[0014] In use, a target clay pigeon 26 is mechanically loaded onto the throwing arm 20 of the trap 18. When the trap is triggered electronically, the throwing arm throws the target clay pigeon into the air or onto the ground. Data concerning the movement of the throwing arm, the location of the trap using the Global Positioning System (GPS), and the initial flight path of the target clay pigeon is collected by the motion sensor 22 and communicated to the computer 30. The shooter 12 moves the shotgun 14 in the conventional manner described previously to pick up, aim, and shoot at the target clay pigeon. Data concerning the movement of the shotgun, the point at which the trigger is pulled, and the point at which the shell is discharged is collected by the motion sensor 16 and communicated to the computer. An additional optional wearable sensor worn by the shooter would also enable motion to be tracked as well as biological data concerning the various phases of the shooting activity to be collected to help train both novice and expert shooters.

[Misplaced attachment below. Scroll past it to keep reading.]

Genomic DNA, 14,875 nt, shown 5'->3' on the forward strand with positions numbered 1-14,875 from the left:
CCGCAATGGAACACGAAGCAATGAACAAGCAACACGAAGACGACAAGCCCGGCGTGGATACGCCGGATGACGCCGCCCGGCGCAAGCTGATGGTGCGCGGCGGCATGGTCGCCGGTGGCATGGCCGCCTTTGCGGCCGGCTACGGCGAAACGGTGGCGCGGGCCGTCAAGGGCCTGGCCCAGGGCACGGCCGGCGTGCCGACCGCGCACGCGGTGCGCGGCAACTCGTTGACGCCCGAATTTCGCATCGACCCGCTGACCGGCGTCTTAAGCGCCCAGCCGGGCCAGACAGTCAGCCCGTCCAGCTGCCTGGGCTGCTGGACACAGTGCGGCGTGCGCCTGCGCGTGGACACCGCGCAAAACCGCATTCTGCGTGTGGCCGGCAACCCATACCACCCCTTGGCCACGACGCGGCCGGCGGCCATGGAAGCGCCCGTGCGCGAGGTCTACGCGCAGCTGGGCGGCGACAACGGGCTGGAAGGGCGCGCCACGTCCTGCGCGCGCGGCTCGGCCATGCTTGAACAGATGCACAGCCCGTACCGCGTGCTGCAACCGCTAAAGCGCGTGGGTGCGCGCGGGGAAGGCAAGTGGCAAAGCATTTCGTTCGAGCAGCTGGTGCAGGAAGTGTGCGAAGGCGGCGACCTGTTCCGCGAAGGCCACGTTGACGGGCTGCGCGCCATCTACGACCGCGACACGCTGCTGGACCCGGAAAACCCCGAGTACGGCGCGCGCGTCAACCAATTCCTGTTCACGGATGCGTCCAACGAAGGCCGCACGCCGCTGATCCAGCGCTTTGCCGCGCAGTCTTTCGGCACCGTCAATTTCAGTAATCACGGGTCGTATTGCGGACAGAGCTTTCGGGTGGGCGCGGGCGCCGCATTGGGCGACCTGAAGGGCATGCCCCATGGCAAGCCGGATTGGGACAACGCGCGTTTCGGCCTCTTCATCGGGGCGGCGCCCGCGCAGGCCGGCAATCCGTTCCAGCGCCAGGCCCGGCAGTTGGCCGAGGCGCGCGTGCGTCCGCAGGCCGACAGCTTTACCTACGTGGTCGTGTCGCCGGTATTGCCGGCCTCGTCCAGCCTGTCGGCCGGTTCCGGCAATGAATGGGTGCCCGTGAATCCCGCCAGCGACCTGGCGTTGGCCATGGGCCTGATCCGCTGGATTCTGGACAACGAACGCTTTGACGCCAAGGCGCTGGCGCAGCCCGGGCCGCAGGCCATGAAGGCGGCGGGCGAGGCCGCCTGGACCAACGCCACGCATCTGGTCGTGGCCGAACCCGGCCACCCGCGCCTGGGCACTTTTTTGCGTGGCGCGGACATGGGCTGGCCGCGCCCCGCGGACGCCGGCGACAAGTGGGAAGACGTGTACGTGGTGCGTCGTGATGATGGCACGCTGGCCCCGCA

[0015] Using data concerning the standard characteristics of the target clay pigeon such as its weight, dimensions, and drag coefficient, data concerning standard characteristics of the shot pellets, the movement data collected by the motion sensors, location data collected by use of GPS, data regarding the trap's level or pitch to standard, and weather data such as temperature, humidity, and wind speed, the processor of the computer can calculate and display data relevant to the shooting activity. The computer can use conventional mathematical techniques for its calculations, such as those disclosed in U.S. Pat. No. 8,989,441 to Han et al. and U.S. Pat. No. 8,781,610 to Han, which are hereby incorporated by reference in their entirety The data can include the speed, angle and flight of the target clay pigeon, the origin, speed and path of the shotgun throughout each attempt and in relation to the flight of the target, the point at which the trigger is pulled, the path of the shot once it leaves the shotgun, and the result (hit or miss) and the quality of a hit.